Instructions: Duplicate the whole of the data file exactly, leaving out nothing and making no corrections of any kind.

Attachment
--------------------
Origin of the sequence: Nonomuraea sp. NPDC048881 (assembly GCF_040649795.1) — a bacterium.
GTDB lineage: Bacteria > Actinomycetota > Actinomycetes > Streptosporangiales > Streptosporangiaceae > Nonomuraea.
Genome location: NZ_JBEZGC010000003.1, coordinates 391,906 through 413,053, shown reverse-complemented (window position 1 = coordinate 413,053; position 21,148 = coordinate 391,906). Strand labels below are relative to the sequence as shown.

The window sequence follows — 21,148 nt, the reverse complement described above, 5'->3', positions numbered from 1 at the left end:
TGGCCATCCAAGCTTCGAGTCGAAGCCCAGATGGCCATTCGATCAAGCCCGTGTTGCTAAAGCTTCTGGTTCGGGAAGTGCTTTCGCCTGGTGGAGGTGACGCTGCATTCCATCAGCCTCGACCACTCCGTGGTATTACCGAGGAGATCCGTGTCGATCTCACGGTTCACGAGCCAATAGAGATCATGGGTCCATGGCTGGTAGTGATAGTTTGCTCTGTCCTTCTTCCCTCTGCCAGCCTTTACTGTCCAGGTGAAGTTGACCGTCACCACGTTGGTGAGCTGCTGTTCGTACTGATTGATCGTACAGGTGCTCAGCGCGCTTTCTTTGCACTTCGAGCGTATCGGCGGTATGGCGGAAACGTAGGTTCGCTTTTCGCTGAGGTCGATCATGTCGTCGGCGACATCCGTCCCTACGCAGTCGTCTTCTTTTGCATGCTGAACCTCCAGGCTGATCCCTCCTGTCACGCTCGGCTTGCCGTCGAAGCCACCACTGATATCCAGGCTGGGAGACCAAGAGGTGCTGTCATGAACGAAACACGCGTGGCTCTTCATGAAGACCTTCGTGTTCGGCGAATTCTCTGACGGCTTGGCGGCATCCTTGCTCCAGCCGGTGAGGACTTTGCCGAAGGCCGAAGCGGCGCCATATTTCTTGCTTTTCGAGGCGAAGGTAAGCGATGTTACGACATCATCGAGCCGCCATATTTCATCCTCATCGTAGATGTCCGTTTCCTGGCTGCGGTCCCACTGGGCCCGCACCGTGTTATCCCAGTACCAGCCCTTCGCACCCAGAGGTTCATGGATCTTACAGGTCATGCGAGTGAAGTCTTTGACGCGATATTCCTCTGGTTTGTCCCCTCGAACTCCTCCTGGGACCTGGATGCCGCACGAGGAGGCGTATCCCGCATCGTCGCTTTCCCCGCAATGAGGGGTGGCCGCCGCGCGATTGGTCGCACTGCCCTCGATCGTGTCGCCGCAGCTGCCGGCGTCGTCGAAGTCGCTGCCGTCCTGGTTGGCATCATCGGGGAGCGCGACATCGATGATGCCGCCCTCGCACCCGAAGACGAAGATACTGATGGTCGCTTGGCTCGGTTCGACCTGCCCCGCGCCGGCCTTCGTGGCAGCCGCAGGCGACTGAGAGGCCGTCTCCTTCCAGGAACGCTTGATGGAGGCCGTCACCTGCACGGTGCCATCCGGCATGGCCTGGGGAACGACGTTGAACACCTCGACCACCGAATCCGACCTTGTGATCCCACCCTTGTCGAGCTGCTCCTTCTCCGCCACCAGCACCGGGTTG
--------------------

Origin of the sequence: Nonomuraea sp. NPDC048881 (assembly GCF_040649795.1) — a bacterium.
GTDB lineage: Bacteria > Actinomycetota > Actinomycetes > Streptosporangiales > Streptosporangiaceae > Nonomuraea.
Genome location: NZ_JBEZGC010000003.1, coordinates 391,906 through 413,053, shown reverse-complemented (window position 1 = coordinate 413,053; position 21,148 = coordinate 391,906). Strand labels below are relative to the sequence as shown.

The window sequence follows — 21,148 nt, the reverse complement described above, 5'->3', positions numbered from 1 at the left end:
TGGCCATCCAAGCTTCGAGTCGAAGCCCAGATGGCCATTCGATCAAGCCCGTGTTGCTAAAGCTTCTGGTTCGGGAAGTGCTTTCGCCTGGTGGAGGTGACGCTGCATTCCATCAGCCTCGACCACTCCGTGGTATTACCGAGGAGATCCGTGTCGATCTCACGGTTCACGAGCCAATAGAGATCATGGGTCCATGGCTGGTAGTGATAGTTTGCTCTGTCCTTCTTCCCTCTGCCAGCCTTTACTGTCCAGGTGAAGTTGACCGTCACCACGTTGGTGAGCTGCTGTTCGTACTGATTGATCGTACAGGTGCTCAGCGCGCTTTCTTTGCACTTCGAGCGTATCGGCGGTATGGCGGAAACGTAGGTTCGCTTTTCGCTGAGGTCGATCATGTCGTCGGCGACATCCGTCCCTACGCAGTCGTCTTCTTTTGCATGCTGAACCTCCAGGCTGATCCCTCCTGTCACGCTCGGCTTGCCGTCGAAGCCACCACTGATATCCAGGCTGGGAGACCAAGAGGTGCTGTCATGAACGAAACACGCGTGGCTCTTCATGAAGACCTTCGTGTTCGGCGAATTCTCTGACGGCTTGGCGGCATCCTTGCTCCAGCCGGTGAGGACTTTGCCGAAGGCCGAAGCGGCGCCATATTTCTTGCTTTTCGAGGCGAAGGTAAGCGATGTTACGACATCATCGAGCCGCCATATTTCATCCTCATCGTAGATGTCCGTTTCCTGGCTGCGGTCCCACTGGGCCCGCACCGTGTTATCCCAGTACCAGCCCTTCGCACCCAGAGGTTCATGGATCTTACAGGTCATGCGAGTGAAGTCTTTGACGCGATATTCCTCTGGTTTGTCCCCTCGAACTCCTCCTGGGACCTGGATGCCGCACGAGGAGGCGTATCCCGCATCGTCGCTTTCCCCGCAATGAGGGGTGGCCGCCGCGCGATTGGTCGCACTGCCCTCGATCGTGTCGCCGCAGCTGCCGGCGTCGTCGAAGTCGCTGCCGTCCTGGTTGGCATCATCGGGGAGCGCGACATCGATGATGCCGCCCTCGCACCCGAAGACGAAGATACTGATGGTCGCTTGGCTCGGTTCGACCTGCCCCGCGCCGGCCTTCGTGGCAGCCGCAGGCGACTGAGAGGCCGTCTCCTTCCAGGAACGCTTGATGGAGGCCGTCACCTGCACGGTGCCATCCGGCATGGCCTGGGGAACGACGTTGAACACCTCGACCACCGAATCCGACCTTGTGATCCCACCCTTGTCGAGCTGCTCCTTCTCCGCCACCAGCACCGGGTTG